depression

Depression Identity

It’s easy to let the negative parts of your life become your identity.

Addict. Victim. Crazy person. Bitch. Loser.

Depressed.

I do and have suffered from depression since I was in my pre-teens. Sometime around the time where what I was being told was good and right stopped lining up with what made sense or what was empirically good and right, I started feeling down.

There’s a reason that Teddy, in my book, begins his descent in grade seven.

Half of the things that happened to Teddy are ripped from my own life, in some form or another, as amalgams of things I did or as subtle twists on others. Not-quite retellings that are closer to reality than I would admit.

That’s the best writing, or so they say. Things written from experience, or at least, extreme interest.

My expertise seems to lie in fatalism. In desperately wanting and needing something better, but somehow knowing that it doesn’t exist, or that it’s exceedingly unrealistic.

That is not what I would be known for, though this first novel certainly takes that bent.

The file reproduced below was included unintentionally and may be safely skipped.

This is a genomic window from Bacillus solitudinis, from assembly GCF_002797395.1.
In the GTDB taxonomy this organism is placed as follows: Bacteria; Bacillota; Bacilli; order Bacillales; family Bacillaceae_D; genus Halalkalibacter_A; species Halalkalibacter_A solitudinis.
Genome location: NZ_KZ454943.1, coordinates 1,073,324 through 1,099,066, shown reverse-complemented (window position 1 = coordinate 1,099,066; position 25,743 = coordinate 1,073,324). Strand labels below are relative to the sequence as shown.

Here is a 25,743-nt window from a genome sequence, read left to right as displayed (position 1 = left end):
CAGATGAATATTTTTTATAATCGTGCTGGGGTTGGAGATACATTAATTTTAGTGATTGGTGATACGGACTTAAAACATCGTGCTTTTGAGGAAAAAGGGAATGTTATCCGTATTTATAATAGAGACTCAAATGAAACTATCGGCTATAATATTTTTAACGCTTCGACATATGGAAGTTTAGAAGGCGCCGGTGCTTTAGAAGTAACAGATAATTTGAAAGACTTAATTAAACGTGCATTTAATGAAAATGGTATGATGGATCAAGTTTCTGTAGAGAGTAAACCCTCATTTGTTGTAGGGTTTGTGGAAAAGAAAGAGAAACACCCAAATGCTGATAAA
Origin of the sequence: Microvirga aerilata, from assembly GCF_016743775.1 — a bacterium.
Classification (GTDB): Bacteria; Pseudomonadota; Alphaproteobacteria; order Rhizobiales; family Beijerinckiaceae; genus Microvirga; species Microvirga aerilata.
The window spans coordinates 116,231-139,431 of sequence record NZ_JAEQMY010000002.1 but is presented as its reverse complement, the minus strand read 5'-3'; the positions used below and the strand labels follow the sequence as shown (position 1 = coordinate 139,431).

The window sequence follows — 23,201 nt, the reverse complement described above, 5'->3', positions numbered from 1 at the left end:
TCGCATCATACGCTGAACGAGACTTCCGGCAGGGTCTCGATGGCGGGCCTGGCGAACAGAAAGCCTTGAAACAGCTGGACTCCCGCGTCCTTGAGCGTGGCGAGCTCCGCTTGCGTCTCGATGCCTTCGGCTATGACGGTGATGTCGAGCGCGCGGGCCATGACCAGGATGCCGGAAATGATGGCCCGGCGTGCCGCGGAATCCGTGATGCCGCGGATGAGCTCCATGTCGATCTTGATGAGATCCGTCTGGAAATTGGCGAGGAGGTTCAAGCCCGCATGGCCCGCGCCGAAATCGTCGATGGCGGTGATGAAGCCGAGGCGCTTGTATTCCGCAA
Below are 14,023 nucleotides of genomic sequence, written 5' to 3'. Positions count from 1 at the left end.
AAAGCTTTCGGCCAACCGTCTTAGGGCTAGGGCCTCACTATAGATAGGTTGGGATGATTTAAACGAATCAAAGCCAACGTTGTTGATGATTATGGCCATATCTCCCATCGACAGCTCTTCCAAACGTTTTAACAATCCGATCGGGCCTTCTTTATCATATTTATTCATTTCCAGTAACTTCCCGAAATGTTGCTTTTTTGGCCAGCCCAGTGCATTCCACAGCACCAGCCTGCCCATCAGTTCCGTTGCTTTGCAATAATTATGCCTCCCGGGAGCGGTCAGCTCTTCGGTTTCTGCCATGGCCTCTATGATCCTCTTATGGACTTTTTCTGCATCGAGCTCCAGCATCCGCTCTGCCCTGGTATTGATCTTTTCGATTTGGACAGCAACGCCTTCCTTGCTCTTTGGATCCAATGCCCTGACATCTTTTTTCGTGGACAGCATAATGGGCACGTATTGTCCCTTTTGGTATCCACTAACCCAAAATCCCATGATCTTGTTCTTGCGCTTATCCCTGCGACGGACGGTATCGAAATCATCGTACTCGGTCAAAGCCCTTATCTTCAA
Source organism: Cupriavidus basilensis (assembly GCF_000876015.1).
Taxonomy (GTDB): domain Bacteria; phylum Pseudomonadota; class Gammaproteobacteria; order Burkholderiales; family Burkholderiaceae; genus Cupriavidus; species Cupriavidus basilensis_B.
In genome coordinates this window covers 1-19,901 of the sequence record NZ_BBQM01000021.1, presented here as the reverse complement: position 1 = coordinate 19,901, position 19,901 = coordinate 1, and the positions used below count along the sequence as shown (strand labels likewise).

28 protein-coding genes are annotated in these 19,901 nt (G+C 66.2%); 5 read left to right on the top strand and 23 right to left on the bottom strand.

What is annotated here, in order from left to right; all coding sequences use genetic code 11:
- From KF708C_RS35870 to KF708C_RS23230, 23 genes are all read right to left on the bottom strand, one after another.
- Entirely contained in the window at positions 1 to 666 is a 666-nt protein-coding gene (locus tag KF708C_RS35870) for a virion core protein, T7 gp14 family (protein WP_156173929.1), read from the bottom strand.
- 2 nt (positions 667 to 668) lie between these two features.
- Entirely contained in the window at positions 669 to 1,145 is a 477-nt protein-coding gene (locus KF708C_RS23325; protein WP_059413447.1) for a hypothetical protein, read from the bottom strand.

The idea is to start where I am, which is the pits these days, and forge a new identity. I’ve spent thirty years on this unhappy one; it’s time for something new.

Naturally, change is hardly a thing that takes place overnight. We love to think it does, but that’s because we’ve become obsessed with the convenient and the instant. We want everything now, but that’s not the way it works. Only the exceedingly rich get what they want right now, and because it’s not earned, there’s nothing learned from it.

We grow in steps, like walking from one place to another. Only Superman leaps in a single bound.

The idea is to go from this current self-identity of depressed guy, of deeply unhappy man who is a step away from driving himself into a light pole without a seat belt, and end with something much, much better.

Something more evolved.

Something uncommon. Something that could be truly miraculous and amazing, at least the proto-version of it, that’s not what we currently have.

Something that represents something better. The thing I need and want, brought to reality by my own hand. That’s the idea for the canon. It should peak with true inspiration and intelligence, with emotion and depth and understanding, kindness beyond the platitudes.

But to start, here and now, we’re in the shit, mired in the muck and the dirt.

Mired in nothing.

Because in the end, no matter how much we try to spin it, that’s what’s out there.

That’s what’s waiting for us.

I just can’t let it define me.

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